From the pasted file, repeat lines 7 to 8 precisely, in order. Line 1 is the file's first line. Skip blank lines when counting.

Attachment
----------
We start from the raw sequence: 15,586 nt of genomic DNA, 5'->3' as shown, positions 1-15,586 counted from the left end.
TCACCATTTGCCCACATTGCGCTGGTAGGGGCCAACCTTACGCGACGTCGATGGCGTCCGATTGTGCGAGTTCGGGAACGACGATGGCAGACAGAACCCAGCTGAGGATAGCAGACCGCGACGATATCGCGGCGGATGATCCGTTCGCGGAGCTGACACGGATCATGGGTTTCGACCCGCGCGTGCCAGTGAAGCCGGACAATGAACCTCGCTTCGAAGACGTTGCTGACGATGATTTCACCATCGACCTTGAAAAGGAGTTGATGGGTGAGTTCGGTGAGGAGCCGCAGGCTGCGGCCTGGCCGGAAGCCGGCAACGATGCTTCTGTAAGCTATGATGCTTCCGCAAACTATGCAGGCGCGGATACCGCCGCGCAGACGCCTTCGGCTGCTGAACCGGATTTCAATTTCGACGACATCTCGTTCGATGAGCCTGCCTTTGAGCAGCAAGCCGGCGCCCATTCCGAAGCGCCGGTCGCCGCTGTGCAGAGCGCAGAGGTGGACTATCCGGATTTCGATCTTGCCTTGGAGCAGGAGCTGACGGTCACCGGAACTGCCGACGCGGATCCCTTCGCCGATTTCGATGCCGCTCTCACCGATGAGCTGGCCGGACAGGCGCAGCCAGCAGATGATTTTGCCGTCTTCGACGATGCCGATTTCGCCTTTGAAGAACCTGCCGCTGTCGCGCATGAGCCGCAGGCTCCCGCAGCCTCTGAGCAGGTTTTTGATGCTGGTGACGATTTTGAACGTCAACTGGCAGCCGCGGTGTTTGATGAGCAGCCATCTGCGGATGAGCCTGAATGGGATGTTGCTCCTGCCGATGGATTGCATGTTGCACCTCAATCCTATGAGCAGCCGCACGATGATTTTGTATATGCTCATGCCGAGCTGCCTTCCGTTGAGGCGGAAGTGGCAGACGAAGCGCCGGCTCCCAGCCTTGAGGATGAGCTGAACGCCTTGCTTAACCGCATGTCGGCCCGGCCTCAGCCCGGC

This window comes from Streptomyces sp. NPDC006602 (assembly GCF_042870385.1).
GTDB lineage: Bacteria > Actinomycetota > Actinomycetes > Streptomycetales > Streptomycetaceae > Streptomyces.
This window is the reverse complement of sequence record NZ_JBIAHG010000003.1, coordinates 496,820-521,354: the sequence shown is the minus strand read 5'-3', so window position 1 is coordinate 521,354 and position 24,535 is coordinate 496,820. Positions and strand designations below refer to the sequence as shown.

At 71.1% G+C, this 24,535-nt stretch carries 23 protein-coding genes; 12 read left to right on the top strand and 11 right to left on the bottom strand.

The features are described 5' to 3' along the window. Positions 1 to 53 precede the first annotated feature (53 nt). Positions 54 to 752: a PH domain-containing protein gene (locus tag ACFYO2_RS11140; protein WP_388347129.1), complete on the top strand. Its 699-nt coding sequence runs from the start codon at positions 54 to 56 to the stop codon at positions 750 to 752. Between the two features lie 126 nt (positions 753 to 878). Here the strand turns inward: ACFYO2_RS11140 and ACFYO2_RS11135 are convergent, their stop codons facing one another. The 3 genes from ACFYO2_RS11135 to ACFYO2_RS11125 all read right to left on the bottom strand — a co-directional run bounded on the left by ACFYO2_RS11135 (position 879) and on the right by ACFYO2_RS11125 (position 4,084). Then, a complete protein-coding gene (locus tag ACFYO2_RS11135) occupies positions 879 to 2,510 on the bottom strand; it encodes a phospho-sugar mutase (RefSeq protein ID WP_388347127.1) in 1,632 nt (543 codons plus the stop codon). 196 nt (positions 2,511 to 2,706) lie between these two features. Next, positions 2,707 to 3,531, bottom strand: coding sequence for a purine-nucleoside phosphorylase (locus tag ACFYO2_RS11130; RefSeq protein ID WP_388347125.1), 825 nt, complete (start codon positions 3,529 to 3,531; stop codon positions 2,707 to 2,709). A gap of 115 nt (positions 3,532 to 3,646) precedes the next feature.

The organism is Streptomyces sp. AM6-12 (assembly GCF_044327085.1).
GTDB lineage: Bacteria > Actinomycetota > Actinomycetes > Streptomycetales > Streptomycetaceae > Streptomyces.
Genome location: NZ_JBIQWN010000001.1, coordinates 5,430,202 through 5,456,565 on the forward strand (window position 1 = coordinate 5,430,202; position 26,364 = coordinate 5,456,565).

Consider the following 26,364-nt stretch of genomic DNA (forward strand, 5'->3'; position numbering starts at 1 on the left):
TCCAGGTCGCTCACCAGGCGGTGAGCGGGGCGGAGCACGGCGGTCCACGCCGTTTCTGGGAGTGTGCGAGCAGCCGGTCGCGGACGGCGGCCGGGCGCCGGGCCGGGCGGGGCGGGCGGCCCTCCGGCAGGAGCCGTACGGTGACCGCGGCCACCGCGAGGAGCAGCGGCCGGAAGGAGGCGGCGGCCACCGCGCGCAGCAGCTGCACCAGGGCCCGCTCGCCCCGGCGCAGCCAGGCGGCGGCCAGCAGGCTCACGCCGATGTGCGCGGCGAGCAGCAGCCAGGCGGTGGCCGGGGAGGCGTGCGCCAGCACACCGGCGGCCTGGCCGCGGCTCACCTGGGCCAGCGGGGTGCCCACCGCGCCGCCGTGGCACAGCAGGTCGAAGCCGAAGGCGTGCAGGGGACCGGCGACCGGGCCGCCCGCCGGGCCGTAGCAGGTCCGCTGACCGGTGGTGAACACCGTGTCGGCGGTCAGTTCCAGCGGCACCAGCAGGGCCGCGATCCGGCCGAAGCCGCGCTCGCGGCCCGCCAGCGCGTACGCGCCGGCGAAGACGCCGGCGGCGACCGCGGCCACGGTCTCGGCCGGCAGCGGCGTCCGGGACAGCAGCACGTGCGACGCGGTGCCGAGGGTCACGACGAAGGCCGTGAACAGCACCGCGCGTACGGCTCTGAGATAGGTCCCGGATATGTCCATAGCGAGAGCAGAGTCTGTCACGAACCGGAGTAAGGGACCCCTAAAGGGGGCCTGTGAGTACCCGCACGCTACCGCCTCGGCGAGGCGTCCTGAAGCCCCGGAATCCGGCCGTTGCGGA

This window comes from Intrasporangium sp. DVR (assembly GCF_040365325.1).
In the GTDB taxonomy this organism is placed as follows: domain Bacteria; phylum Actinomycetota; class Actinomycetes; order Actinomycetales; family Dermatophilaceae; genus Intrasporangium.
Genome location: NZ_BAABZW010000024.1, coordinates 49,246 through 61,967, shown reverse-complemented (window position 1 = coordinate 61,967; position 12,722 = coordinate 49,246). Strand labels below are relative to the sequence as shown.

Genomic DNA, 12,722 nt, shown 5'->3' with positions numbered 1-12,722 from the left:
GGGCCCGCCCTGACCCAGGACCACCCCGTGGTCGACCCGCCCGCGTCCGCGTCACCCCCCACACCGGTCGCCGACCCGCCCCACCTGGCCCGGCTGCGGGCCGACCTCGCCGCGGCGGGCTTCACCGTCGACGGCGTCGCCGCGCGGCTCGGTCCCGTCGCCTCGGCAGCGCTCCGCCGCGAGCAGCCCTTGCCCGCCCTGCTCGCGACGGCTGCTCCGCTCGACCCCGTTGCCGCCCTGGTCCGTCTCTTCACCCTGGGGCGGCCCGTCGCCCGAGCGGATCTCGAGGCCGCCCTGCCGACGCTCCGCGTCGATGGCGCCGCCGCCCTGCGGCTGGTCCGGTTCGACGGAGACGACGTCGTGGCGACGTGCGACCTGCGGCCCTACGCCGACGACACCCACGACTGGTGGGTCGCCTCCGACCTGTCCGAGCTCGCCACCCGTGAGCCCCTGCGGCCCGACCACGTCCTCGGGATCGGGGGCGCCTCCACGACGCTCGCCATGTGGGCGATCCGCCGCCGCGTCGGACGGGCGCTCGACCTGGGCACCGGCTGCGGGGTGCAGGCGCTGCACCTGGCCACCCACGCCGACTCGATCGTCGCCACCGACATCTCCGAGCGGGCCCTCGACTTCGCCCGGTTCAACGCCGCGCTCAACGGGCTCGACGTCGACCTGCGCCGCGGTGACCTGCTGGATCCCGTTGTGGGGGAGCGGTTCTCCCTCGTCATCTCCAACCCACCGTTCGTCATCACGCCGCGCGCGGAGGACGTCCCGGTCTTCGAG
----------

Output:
The features are described 5' to 3' along the window. Positions 1 to 53 precede the first annotated feature (53 nt). Positions 54 to 752: a PH domain-containing protein gene (locus tag ACFYO2_RS11140; protein WP_388347129.1), complete on the top strand. Its 699-nt coding sequence runs from the start codon at positions 54 to 56 to the stop codon at positions 750 to 752. Between the two features lie 126 nt (positions 753 to 878). Here the strand turns inward: ACFYO2_RS11140 and ACFYO2_RS11135 are convergent, their stop codons facing one another. The 3 genes from ACFYO2_RS11135 to ACFYO2_RS11125 all read right to left on the bottom strand — a co-directional run bounded on the left by ACFYO2_RS11135 (position 879) and on the right by ACFYO2_RS11125 (position 4,084). Then, a complete protein-coding gene (locus tag ACFYO2_RS11135) occupies positions 879 to 2,510 on the bottom strand; it encodes a phospho-sugar mutase (RefSeq protein ID WP_388347127.1) in 1,632 nt (543 codons plus the stop codon). 196 nt (positions 2,511 to 2,706) lie between these two features. Next, positions 2,707 to 3,531, bottom strand: coding sequence for a purine-nucleoside phosphorylase (locus tag ACFYO2_RS11130; RefSeq protein ID WP_388347125.1), 825 nt, complete (start codon positions 3,529 to 3,531; stop codon positions 2,707 to 2,709). A gap of 115 nt (positions 3,532 to 3,646) precedes the next feature.

The organism is Streptomyces sp. AM6-12 (assembly GCF_044327085.1).